The Health Ministry of India is on its way to ban 328 combinations of medicines due to safety issues, according to a news report in the Economic Times. The ministry has set out to implement the ban after recommendations from its technical advisory board Drugs Technical Advisory Board (DTAB).
As per the suggestions of the body, it is also looking to ban the sale and distribution of six other combinations of medicines. Popular brands such as Piramal’s Saridon and Alkem Laboratories Taxim AZ may face the ban due to safety concerns.
The ban has been called for by DTAB since the 328 combination of medicines, also known as FDCs or fixed-dose combinations, are unjustified as far as their therapeutic potential is concerned. FDCs are combination drugs that are made from two or more active drugs, combined in a fixed ratio to form a single dosage. One of the popular examples of FDCs is Combiflam, a medicine made from two drugs ibuprofen and paracetamol. Saridon, D'cold and Other Cough Syrups Could Be Banned? Health Ministry May Ban over 300 Combo Drugs.
DTAB said these combinations may lead to overuse. According to the technical body, there is no need to expose the patients to that many ingredients when one will do the work.
However, the report also suggests that popular cold medicines and cough syrups may be exempted from the ban since the combinations of those medicines have been formulated before 1988 and the Supreme Court directed the government not to ban them.
They include 15 FDCs, which the government had been planning to ban based on DTAB’s recommendations. However, the apex court recommends that the government is free to investigate any safety concerns regarding the medicines. Last year, the court had rejected the ministry’s appeal to ban the 15 FDCs but has asked DTAB to investigate the remaining 334 FDCs.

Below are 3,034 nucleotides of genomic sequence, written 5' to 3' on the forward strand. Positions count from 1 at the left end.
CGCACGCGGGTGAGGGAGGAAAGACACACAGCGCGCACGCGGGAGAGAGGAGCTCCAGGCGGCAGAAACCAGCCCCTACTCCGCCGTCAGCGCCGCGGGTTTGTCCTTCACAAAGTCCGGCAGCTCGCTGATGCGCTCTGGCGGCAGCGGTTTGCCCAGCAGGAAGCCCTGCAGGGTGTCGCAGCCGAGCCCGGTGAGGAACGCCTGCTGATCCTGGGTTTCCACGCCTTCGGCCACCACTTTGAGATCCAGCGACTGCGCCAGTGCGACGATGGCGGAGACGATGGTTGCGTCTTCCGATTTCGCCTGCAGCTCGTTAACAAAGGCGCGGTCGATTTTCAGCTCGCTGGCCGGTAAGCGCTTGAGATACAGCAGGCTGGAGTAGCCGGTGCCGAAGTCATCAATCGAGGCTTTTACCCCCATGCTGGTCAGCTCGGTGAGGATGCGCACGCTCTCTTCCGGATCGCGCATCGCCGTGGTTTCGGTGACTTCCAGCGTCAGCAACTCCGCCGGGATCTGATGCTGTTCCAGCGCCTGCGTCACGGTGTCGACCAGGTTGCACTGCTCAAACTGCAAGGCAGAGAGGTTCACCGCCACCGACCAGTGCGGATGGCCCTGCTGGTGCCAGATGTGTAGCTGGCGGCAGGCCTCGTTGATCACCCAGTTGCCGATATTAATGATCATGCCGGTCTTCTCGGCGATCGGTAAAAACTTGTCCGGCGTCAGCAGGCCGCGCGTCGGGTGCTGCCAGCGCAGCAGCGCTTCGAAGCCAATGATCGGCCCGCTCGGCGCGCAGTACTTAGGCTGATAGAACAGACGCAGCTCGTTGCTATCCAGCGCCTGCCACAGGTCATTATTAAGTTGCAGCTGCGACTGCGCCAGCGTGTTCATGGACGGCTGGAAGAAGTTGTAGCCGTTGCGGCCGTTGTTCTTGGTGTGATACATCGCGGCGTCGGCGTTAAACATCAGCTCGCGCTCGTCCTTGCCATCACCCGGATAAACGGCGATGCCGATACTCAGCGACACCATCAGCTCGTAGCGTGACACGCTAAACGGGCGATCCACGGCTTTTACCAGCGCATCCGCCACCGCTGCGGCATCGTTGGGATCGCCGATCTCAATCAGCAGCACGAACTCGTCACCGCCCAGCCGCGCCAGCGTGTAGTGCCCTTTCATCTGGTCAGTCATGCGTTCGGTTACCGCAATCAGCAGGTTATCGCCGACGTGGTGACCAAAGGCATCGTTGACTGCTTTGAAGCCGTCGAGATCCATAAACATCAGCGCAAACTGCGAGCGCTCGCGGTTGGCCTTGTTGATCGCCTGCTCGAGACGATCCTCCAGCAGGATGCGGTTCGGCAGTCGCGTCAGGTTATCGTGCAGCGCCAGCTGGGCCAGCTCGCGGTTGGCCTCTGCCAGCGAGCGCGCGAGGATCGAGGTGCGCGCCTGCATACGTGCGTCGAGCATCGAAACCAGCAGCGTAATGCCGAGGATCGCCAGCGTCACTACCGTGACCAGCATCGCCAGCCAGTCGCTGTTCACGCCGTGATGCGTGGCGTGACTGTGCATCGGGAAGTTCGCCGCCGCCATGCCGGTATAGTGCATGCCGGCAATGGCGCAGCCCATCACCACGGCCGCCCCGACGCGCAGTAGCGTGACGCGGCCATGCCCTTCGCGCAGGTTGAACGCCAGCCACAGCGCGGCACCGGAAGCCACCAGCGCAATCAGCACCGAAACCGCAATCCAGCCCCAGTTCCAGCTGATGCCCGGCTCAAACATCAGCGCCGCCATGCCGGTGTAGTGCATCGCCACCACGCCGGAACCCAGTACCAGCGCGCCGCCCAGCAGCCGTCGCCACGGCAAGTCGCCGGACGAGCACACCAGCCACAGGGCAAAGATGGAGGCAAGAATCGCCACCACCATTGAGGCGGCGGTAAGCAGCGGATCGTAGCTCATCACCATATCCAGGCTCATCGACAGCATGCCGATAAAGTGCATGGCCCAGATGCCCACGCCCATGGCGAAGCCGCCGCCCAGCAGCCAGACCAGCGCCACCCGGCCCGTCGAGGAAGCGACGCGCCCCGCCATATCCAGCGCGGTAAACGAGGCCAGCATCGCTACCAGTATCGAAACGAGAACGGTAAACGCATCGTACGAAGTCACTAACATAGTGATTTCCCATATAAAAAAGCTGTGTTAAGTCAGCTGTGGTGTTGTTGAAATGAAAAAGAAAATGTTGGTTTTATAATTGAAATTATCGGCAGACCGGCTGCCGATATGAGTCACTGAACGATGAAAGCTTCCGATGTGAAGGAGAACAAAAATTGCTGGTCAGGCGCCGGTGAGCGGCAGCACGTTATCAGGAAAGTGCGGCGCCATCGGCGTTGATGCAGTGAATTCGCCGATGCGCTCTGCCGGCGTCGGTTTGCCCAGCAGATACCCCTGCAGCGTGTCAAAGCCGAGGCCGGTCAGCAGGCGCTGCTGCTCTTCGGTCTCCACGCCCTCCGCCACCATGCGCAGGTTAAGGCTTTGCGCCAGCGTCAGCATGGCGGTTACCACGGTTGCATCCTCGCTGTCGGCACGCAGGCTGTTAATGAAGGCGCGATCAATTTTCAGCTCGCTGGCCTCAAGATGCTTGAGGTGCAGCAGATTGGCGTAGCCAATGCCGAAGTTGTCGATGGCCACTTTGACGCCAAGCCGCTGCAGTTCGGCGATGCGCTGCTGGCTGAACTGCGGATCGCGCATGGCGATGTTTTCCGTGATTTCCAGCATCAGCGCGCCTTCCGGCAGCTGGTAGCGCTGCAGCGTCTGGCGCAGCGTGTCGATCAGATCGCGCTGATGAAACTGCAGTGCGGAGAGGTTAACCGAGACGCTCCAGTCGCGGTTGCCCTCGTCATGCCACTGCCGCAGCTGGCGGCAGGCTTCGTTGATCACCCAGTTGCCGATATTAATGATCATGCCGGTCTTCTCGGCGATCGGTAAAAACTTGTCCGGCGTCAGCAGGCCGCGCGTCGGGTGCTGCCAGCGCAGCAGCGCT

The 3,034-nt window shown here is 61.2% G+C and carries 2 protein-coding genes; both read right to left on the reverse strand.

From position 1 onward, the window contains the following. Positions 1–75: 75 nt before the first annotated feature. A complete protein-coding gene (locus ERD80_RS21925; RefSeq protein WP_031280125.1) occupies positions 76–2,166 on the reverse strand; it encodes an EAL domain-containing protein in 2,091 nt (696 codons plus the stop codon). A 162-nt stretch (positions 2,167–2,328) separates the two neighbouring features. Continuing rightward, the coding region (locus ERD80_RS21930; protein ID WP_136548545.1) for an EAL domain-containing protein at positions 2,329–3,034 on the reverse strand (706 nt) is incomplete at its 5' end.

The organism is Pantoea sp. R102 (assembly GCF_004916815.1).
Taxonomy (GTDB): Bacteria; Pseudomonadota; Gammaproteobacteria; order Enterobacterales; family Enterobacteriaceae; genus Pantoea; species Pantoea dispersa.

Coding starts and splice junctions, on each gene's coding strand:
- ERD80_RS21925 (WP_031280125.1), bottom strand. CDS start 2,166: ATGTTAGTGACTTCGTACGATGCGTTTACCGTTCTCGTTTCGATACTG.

The ministry stated that these drugs were banned due to safety concerns but the high court quashed the ban saying that due processes have not been followed in implementing the ban.
The notification stated, “Hence in the larger public interest, it is necessary to prohibit the manufacture, sale or distribution of this FDC…any kind of regulation or restriction to allow for any use in patients is not justifiable.”
According to the notifications, the ministry also plans to clamp down on the manufacture, sale and distribution of six FDCs, two of which are used in the treatment of diabetes.
An ET report stated that the FDCs that were banned between 2016 and 2017 have changed their combinations or have stopped production to focus on other products.
Abhishek Sharma, an IIFL pharma analyst told the newspaper that most of these banned brands are very small and hence the ban may not have a significant impact. He told ET that the companies were aware of the impending ban so they stayed prepared with variants that comply with the regulations.